We don’t get to see Furya aside from a field of gravestones in a vision, but I just assumed it wasn’t a regular world, you know, with liquor stores and shit. But apparently it is. I guess alcohol is a universal substance, so why wouldn’t Furya have liquor stores? Still, even that story is retconned a bit by explaining that Riddick was left for dead (strangled with his own umbilical cord...godDAMN) because the Lord Marshal received a prophecy claiming a male Furyan would cause his downfall. Naturally, he went to Furya and killed almost the entire planet. There’s still plenty of questions about all of this, such as: how did Riddick know he was left like this as a baby? Who got him out of the dumpster? How many Furyans are left? Is the planet really just a mass graveyard now? Who dug all the graves? Perhaps there are more explanations in comics and whatnot, but overall I think the holes in the story are because a one-off character suddenly needed a grander backstory for a franchise. Hopefully, since the next film is currently titled Furya, a lot of this is covered in more detail.

Thanks to DVD sales, David Twohy was able to go all out.

The home video market is much more about streaming these days, but for a while DVD sales played a factor in getting movies made. Without DVD sales, the Austin Powers franchise would be a single film. Universal saw how well Pitch Black did on DVD, and that, coupled with Twohy and Diesel’s enthusiasm for the franchise, convinced them to gamble big on this sequel. Since it only ended up making back its production budget (though DVD sales were very strong), plans to continue on with the franchise stalled after Chronicles. But because of DVDs, we got to see what Twohy would do with a shitload of money, and I’m thankful for that.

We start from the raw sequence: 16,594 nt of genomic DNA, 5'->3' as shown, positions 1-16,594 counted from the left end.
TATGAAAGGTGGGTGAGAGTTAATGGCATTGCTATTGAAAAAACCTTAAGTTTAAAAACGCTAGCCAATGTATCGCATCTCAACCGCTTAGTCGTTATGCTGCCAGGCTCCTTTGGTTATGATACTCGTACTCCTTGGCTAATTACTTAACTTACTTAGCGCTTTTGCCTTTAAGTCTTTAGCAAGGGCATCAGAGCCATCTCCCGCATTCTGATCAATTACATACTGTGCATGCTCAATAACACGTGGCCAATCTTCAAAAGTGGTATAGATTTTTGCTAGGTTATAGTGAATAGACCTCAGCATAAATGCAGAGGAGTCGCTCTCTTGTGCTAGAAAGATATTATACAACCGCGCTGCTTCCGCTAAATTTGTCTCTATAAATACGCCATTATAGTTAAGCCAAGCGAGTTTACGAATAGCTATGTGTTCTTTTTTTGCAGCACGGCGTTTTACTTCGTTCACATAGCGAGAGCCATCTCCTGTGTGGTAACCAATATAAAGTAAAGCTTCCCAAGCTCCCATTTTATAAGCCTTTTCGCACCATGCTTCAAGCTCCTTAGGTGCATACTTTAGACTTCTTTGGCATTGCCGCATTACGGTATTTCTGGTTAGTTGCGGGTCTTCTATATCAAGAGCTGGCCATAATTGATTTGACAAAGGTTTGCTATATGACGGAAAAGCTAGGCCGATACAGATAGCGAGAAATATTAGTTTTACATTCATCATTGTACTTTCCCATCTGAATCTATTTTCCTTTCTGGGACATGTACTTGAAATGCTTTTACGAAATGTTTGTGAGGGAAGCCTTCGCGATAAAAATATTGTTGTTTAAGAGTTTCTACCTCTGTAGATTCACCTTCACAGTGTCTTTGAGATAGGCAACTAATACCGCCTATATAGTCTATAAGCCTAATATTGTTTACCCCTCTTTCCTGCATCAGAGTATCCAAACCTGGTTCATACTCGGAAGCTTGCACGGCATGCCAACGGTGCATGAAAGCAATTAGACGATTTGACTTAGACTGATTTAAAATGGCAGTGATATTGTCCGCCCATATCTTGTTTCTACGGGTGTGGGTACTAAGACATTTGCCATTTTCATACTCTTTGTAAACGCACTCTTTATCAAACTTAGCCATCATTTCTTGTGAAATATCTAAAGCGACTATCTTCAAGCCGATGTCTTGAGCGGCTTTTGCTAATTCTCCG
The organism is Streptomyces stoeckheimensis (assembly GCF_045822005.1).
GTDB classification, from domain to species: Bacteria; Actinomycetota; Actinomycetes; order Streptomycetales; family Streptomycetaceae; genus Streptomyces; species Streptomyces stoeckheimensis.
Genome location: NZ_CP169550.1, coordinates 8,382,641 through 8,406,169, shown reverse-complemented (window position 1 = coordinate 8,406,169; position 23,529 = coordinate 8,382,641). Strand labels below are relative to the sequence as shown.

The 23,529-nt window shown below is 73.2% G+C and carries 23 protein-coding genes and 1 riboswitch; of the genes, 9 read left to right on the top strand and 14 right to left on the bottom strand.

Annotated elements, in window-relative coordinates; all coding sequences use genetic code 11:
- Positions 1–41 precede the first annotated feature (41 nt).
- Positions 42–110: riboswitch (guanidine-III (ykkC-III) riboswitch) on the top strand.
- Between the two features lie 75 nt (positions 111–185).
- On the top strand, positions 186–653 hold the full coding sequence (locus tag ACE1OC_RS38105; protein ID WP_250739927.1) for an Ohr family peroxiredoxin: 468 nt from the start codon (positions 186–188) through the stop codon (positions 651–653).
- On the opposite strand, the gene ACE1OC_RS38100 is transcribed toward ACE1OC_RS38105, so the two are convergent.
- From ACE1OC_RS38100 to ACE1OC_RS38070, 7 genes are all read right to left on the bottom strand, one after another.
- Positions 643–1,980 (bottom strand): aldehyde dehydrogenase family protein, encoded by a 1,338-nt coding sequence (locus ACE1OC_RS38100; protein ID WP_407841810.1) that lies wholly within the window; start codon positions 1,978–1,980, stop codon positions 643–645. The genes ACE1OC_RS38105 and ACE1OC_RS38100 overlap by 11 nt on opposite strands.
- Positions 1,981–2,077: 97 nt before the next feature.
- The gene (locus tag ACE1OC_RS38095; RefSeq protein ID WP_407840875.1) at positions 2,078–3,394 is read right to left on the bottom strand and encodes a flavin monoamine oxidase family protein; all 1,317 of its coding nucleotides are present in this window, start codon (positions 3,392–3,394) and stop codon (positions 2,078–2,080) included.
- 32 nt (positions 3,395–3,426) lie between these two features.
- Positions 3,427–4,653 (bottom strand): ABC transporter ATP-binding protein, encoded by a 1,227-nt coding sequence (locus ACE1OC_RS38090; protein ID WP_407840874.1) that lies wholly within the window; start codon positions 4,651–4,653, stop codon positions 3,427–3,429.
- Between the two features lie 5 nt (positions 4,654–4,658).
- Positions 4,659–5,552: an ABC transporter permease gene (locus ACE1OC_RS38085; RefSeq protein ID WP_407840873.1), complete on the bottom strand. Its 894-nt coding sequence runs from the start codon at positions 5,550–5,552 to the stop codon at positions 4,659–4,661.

David Twohy and Vin Diesel decided to expand the series on an exponential level. The film hops from planet to planet, the action is much more prominent, a prison planet escape subplot takes place, and an entire evil empire of Necromongers is added to the story. 

I don’t want to be dismissive of this film and simply call it ambitious. Calling something ambitious is also saying it failed, in a way. Despite the negative critical response to this film, I think Twohy and Diesel are very successful in creating a vast mythology. They, along with the set and production designers, had a very clear plan for this film and future films. There are still plenty of questions that I personally have about the Necromongers (I’ll get to that in the next two sections), but I feel like if I had the chance to ask Diesel or Twohy any question they would have an answer. The problem is that a lot of answers aren’t on the screen. Many of them can be found in other properties a la Star Wars, but it would be better if everything was clear from the movie alone.